2030: Offsite Screening: Opera & Demons at the Ceredigion Museum

Saturday 18th November

1145: Diani and Devine Meet the Apocalypse
1345: The Endless
1600: Nicko and Joe’s Bad Film Club
1830: A Blade in the Dark
2045: Lamberto Bava in Conversation with Stephen Thrower
2200: Five Dolls for an August Moon
2330: The Giallo Lounge with sounds by DJ Dellamorte

Sunday 19th November

1200: The Housemaid
1415: Short Films Competition
1645: The Lodgers UK PREMIERE + Q&A TBC
1915: Theatre Show: A Pandemonium of Poe live theatre show
2130: Top Knot Detective + closing ceremony

Screening in Sunday’s Short Films Competition:

A Father’s Day (Mat Johns, UK 2016, 10 mins); Devil Town (Nick Barrett, UK 2016, 15 mins); Event Horizon (Joséfa Celestin, France/Scotland 2017, 11 mins); Flow (Shelagh Rowan-Legg, UK 2017, 6 mins); Holy Fuck (Chris Chalklen, UK 2017, 9 mins); L’ora del buio (Domenico de Feudis, Italy 2017, 11 mins); Mab (Katie Bonham, UK 2017, 15 mins); Roake (Joan Cobos, UK/Spain 2017, 11 mins); Twinky Doo’s Magic World (Alessandro Izzo, Italy 2017, 11 mins); and We Summoned a Demon (Chris McInroy, USA 2017, 6 mins).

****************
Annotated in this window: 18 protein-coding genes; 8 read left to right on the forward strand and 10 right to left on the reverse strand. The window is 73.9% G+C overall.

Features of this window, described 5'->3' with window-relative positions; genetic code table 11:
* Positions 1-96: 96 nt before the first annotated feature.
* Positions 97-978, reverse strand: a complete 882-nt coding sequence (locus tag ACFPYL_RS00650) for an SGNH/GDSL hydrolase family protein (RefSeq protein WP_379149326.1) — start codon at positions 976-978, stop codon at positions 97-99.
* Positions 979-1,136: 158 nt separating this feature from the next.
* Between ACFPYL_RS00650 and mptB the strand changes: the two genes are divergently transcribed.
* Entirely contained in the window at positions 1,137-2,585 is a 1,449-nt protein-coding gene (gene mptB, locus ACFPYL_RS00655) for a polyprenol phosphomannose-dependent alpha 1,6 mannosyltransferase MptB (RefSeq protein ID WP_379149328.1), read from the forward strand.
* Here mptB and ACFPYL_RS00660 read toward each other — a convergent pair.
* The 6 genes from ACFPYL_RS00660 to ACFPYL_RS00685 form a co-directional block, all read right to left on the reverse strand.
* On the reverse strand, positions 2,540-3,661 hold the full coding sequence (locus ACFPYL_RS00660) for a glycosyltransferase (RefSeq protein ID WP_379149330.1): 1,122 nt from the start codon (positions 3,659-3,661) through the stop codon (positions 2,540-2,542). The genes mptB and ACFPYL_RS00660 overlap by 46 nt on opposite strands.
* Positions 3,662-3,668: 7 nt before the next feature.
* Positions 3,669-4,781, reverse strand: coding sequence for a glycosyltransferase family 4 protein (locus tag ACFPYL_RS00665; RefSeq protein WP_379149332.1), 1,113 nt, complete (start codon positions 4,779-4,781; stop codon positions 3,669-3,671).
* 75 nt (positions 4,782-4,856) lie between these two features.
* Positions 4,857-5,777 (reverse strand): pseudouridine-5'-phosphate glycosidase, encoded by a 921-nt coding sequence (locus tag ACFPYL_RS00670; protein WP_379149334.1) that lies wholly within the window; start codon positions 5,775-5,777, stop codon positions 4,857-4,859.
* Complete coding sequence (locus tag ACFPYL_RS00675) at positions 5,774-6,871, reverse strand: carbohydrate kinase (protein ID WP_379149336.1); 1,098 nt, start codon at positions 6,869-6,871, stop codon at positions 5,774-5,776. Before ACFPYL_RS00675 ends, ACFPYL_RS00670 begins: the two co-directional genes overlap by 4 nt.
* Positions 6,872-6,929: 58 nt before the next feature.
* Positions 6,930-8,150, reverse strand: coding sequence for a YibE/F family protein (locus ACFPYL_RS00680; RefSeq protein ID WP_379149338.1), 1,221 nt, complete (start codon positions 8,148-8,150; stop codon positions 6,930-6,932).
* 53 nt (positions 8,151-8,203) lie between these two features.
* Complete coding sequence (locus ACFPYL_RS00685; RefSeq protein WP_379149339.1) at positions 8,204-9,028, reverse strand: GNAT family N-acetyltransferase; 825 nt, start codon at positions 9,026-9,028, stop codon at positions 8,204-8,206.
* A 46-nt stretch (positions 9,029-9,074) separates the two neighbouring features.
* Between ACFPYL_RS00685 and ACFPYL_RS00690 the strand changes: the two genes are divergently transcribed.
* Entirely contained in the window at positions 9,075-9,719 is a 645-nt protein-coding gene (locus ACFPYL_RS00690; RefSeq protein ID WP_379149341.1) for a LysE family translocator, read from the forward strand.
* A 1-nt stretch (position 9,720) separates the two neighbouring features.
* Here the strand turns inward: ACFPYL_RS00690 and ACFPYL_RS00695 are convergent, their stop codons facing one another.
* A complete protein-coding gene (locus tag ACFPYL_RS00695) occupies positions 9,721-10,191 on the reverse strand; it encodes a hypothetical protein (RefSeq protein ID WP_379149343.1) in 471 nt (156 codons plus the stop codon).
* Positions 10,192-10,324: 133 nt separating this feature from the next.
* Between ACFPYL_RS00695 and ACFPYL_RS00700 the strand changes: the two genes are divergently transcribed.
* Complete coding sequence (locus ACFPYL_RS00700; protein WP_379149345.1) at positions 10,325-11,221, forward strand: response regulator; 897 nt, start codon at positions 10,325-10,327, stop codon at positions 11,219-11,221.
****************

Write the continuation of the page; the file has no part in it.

Abertoir festival passes and individual tickets can be ordered in person from the Aberystwyth Arts Centre box office, or by calling 01970 623232.


Tragedy Girls (2017)

For a great many years now, slasher movies have frequently done their best to subvert expectation, particularly when it comes to the young women who typically wind up on the end of the masked killer’s implement of choice. Why, it’s been almost 25 years since the first scene of Jason Goes To Hell pulled off that trick by having its screaming, mostly-naked would-be victim turn the tables and lead the Friday the 13th antagonist into a trap; and six years ago, Scream 4 did a climactic about-face on the character who seemed to have ‘final girl’ stamped on her forehead. Points due also to the criminally underseen 2008 Spanish horror comedy Sexy Killer, in which the pretty young woman is known to be the murderer from pretty much the beginning. Indeed, throw Sexy Killer in a blender with classic teen satire Heathers, and the resulting goop would look a lot like Tragedy Girls. That having been said, director Tyler McIntyre’s film would seem far more likely to draw comparison with more recent release The Babysitter, with which it does share some thematic and stylistic ground; but Tragedy Girls is an altogether darker, nastier affair, and all the more fun for it.